British Columbia is sprinkled with a plethora of world-famous fisheries that draw anglers from all of the planet, year after year. Among these, the still waters of our interior region harbour some of the province’s greatest trout fishing. Beginning south of Kamloops (commonly referred to as “The Stillwater Fly Fishing Capital of North America”) and stretching north past the town of Clearwater, the Land of Hidden Waters is a Stillwater anglers paradise.
What makes this fishery so unique?
British Columbia’s interior stillwaters are primarily shallow, nutrient-rich waterbodies that are rich and abundant in aquatic life. Leeches, chironomids, damselfies, mayflies, and hoards of freshwater shrimp provide a diet that caters to growing giant rainbow trout in a very short period of time.
Another unique aspect to the Land of Hidden Waters and the many lakes found in this region, are the fish that inhabit them. Under the watchful eye of Brian Chan, a (now retired) fisheries biologist, lakes in this region of British Columbia were stocked with what we know today as a triploid.
Triploids are rainbow trout that are sterile, non-reproducing fish that have no ability to spawn. What this translates into, is the redirection of energy expenditure that would have otherwise been spent on spawning, channeled into doing simply two things: eating and growing.
As these fish have no ability to spawn and their energy is focused solely on growing at a rapid rate, it is not uncommon to find lakes that hold rainbow trout over 10 pounds. There are a multitude of different strains found in our lakes, each one displaying unique characteristics, behavior, and preferred environmental structure.
Credit: Jeremy Koreski | Sheridan Lake
Locals tip: Sheridan Lake is one of British Columbia’s most famous fisheries for producing big rainbow trout that patrol waters upwards of 80 feet deep in search of ascending chironomid pupa
Who would enjoy the many fishing opportunities found in the Land of Hidden Waters?
The beautiful diversity of this fishery allows it to cater to just about anybody. Be it stillwater fly fishing experts in constant search of their new personal record, those looking for somewhere to test the capabilities of their four-wheel drive in order to access new lakes, or those just starting out and looking to learn the basics, this area is rich in angling options and opportunity.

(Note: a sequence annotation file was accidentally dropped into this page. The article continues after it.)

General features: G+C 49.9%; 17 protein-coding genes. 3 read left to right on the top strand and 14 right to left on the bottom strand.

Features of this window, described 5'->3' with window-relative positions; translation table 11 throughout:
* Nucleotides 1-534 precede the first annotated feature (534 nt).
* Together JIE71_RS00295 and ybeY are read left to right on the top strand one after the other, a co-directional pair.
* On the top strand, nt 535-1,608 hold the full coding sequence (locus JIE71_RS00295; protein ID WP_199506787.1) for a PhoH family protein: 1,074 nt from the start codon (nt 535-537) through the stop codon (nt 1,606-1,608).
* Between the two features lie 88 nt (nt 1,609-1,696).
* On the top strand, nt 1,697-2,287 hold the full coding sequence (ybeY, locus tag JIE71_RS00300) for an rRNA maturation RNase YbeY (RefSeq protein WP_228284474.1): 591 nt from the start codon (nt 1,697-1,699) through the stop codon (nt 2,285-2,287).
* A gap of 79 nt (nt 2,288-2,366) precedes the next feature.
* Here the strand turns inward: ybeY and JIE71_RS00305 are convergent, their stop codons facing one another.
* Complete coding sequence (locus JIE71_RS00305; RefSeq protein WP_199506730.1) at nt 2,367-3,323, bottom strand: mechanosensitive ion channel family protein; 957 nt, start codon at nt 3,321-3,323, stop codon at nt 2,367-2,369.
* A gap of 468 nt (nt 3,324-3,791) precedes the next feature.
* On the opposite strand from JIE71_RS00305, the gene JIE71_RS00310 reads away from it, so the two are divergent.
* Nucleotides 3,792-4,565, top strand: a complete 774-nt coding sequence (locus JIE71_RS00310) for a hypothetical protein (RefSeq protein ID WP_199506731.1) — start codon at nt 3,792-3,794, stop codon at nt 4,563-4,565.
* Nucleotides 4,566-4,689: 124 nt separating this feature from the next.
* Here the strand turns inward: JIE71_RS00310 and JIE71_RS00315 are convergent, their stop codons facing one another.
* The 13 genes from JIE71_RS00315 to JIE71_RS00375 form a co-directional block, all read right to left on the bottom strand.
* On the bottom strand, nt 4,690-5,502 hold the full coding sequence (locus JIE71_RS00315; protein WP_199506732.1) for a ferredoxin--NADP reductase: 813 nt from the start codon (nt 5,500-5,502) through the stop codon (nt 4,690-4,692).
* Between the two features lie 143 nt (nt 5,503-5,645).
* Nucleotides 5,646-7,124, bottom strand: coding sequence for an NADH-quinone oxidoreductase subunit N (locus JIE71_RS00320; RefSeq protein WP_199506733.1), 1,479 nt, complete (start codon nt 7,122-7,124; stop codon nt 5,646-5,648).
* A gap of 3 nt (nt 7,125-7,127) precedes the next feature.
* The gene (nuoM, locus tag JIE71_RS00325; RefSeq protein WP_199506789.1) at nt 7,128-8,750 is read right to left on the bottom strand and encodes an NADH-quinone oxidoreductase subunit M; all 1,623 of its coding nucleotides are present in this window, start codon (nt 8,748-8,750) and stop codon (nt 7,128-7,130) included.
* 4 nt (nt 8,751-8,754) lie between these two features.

What is the best time of year?
Fishing British Columbia’s interior is a four-seasons game. Anglers will typically reap the benefits of the first ice-off in the early spring months, followed by a spectacular springtime chironomid hatch. Chironomids are small bugs, no bigger than the length of your pinky fingernail, that make up the majority of a rainbow trout’s diet during the open water season. If you can find a day of consistent chironomid emergence and happy, hungry fish, it is not uncommon to hook upwards of 50 fish in a single day.
As spring transitions to summer, anglers will find a mix of hatches available at any given time. June brings the migration of both damselflies and dragonflies as they transition from the nymph stage to begin their adult life. Mayflies and caddisflies are plentiful in the late spring and summertime, and offer spectacular opportunity for the dry-fly enthusiast.
Locals tip: Though many lakes in the Cariboo experience stellar caddis emergences, Lac des Roche is one of the province’s best.
As summer turns to fall, fish will begin sensing the onset of winter, and will make their way into shallow water to revert back to the staple food sources they began their season with. Leeches, shrimp and waterboatmen will make up a majority of their fall diet, this is often the time of year when the largest fish are caught.
Locals tip: The marl flats of Roche Lake are known for excellent fall fishing in shallow water with shrimp and leeches
Lastly, as the lakes freeze we are graced with a productive ice fishery. Especially during the early months, fish will remain active below the surface and are readily caught with a multitude of techniques. For those in search of a weekend getaway, many resorts offer ice fishing along with their accommodation packages.
Credit: Hooke | Roche Lake Kamloops Area
Locals tip: Edith Lake, just a short drive from Kamloops, is an excellent opportunity for multi-species in close proximity to the town of Kamloops
How do I travel to the Land of Hidden Waters?
Travel to this region is simplistic, and easily done in a day from the city of Vancouver. With a number of different access points from the lower mainland, as well as those travelling west from Alberta, typically the scenic drive will begin in the city of Kamloops. Alternatively, there are a number of airports strewn throughout the many small towns and communities in the Land of Hidden Waters. See the Getting here section of this website for a downloadable map and to plan your route.